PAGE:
Years of international financial bailouts and national austerity measures are now a thing of the past for Greece, Greek Prime Minister Alexis Tsipras said Tuesday in a televised address.
He said "a historic day has dawned for Greece" after the country's exit from the painful bailout programs introduced in 2010 to avert its sovereign debt default, according to Greek state broadcaster ERT.
As the prime minister was visiting Ithaca island in western Greece, which is the home of Odysseus, the legendary hero in Homer's epic poem "Odyssey," he said Greece's modern "Odyssey" is over and the Greek people can begin to rebuild their home.
At the legendary location, Tsipras officially declared an end to austerity, recession and social hardships by saying, "Our country has regained its right to determine its own fate and future, like a normal European country."
In the ancient Greek epic, the king of Ithaca, Odysseus, returned home from the Trojan War after a perilous journey home fraught with adventures.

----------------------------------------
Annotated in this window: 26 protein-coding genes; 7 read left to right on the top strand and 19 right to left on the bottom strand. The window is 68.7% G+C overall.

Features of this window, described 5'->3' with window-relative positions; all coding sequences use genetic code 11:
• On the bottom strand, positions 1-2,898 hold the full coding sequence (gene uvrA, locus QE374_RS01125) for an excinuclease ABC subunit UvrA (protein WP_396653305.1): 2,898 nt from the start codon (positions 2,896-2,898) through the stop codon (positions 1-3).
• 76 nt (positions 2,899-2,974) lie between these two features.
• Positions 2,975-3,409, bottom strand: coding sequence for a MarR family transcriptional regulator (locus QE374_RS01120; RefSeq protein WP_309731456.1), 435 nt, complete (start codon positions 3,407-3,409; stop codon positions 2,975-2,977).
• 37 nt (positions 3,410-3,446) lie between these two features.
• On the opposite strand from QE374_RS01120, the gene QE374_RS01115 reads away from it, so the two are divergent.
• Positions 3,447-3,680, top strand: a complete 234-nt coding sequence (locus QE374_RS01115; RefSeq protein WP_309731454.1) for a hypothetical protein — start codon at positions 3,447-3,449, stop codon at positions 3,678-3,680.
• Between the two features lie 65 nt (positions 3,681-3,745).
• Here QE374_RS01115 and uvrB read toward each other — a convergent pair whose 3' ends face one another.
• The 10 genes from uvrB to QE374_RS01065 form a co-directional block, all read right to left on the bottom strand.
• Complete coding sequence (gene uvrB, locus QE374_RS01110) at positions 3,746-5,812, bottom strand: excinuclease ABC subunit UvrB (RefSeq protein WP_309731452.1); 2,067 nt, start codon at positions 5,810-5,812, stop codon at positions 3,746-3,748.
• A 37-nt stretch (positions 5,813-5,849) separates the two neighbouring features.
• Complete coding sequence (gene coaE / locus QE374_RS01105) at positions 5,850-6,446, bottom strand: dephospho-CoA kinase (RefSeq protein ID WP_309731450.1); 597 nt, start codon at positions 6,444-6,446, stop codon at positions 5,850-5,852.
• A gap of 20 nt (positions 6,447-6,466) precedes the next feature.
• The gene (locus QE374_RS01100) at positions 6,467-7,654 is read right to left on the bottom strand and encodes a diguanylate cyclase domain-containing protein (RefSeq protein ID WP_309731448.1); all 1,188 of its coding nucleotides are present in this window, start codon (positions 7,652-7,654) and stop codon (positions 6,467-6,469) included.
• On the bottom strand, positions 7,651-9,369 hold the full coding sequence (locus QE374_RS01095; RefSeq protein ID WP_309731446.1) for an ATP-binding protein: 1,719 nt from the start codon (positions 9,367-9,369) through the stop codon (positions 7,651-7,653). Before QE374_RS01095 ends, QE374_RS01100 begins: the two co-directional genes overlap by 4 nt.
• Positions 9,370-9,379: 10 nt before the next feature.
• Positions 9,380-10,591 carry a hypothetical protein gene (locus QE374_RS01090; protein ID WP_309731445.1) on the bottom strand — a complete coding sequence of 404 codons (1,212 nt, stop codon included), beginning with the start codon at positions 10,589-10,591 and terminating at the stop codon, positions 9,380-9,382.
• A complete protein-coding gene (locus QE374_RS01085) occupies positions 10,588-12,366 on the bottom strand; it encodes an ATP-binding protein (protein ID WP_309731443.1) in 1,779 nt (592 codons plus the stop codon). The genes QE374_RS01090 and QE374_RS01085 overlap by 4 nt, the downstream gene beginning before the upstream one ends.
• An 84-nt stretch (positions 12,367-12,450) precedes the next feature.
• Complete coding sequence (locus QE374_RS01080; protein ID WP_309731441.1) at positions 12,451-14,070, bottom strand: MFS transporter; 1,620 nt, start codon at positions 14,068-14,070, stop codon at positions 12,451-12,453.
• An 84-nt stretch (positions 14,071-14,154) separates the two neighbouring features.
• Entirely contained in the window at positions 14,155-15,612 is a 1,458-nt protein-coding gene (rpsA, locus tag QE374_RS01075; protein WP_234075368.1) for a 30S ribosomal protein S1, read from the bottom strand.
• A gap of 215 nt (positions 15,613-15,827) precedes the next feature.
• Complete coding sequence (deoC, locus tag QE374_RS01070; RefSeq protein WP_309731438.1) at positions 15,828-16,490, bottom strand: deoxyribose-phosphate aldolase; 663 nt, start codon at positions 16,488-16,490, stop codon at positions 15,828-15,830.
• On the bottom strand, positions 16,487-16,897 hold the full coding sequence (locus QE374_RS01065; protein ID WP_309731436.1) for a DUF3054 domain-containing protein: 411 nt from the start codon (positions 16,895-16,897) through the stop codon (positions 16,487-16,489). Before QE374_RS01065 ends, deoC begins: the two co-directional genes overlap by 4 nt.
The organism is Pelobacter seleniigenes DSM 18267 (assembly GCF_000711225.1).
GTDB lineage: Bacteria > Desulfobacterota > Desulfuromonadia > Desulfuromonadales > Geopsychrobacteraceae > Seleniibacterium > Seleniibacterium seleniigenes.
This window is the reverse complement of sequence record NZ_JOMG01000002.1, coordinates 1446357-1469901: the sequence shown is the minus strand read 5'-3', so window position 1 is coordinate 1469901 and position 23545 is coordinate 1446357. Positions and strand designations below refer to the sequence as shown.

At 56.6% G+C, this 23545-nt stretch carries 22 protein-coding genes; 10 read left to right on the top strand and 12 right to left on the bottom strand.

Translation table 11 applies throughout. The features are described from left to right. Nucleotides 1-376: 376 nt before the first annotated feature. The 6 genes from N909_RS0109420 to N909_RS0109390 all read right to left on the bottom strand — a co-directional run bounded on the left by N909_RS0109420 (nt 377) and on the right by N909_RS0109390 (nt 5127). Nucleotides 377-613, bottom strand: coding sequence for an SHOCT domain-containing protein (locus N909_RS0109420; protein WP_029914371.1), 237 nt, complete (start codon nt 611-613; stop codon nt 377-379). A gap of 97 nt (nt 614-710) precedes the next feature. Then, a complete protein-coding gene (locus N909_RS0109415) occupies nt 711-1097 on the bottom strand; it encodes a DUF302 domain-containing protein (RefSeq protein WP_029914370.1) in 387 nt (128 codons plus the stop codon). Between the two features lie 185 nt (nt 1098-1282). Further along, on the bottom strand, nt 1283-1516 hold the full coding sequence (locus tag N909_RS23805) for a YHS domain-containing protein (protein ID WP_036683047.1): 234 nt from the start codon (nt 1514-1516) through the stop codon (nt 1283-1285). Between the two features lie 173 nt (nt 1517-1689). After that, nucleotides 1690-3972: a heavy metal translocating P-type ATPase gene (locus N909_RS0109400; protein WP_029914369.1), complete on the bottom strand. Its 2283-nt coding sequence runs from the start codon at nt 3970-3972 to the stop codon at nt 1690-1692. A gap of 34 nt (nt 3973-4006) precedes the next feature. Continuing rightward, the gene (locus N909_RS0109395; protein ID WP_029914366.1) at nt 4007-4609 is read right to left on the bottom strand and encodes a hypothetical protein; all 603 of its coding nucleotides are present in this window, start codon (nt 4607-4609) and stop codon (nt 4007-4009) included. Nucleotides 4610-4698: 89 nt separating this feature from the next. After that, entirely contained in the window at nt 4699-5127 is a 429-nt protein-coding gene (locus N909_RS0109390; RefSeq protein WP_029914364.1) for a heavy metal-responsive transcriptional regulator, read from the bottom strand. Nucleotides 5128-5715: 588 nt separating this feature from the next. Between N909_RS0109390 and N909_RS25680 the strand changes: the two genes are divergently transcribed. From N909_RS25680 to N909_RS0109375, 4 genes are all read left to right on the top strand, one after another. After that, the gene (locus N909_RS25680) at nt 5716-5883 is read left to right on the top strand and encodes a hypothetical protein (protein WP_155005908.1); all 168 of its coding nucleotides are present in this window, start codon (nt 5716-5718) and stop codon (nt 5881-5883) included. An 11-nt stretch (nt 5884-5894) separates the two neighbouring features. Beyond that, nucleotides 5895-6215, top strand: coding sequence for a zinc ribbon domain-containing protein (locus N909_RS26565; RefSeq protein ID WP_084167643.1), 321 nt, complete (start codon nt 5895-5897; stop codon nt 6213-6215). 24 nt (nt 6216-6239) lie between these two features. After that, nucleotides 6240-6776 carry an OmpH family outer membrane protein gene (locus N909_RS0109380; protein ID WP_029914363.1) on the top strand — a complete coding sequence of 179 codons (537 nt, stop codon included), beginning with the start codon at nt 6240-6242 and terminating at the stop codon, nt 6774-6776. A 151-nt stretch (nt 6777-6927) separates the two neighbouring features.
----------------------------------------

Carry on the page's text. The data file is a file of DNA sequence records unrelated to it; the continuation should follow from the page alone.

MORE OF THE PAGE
Debt-laden Greece on Monday formally exited from its third and final bailout.
"Greece has experienced a modern Odyssey since 2010 ... We struggled against many waves until we reached our destination today ... Today is a day of relief and also the beginning of a new era," Tsipras said.
Greeks will not forget the reasons that plunged Greece into a crisis, such as corruption and widespread tax evasion, he said.
"From today we move forward with vision and determination for our country's new era. (We go ahead) with prudence and responsibility so that we will never go back to the Greece of deficits and bankruptcy," Tsipras said.
"(We proceed) with boldness to Greece's rebirth and to create a country of equality, democracy and social justice, because Ithaca is only the beginning," he said.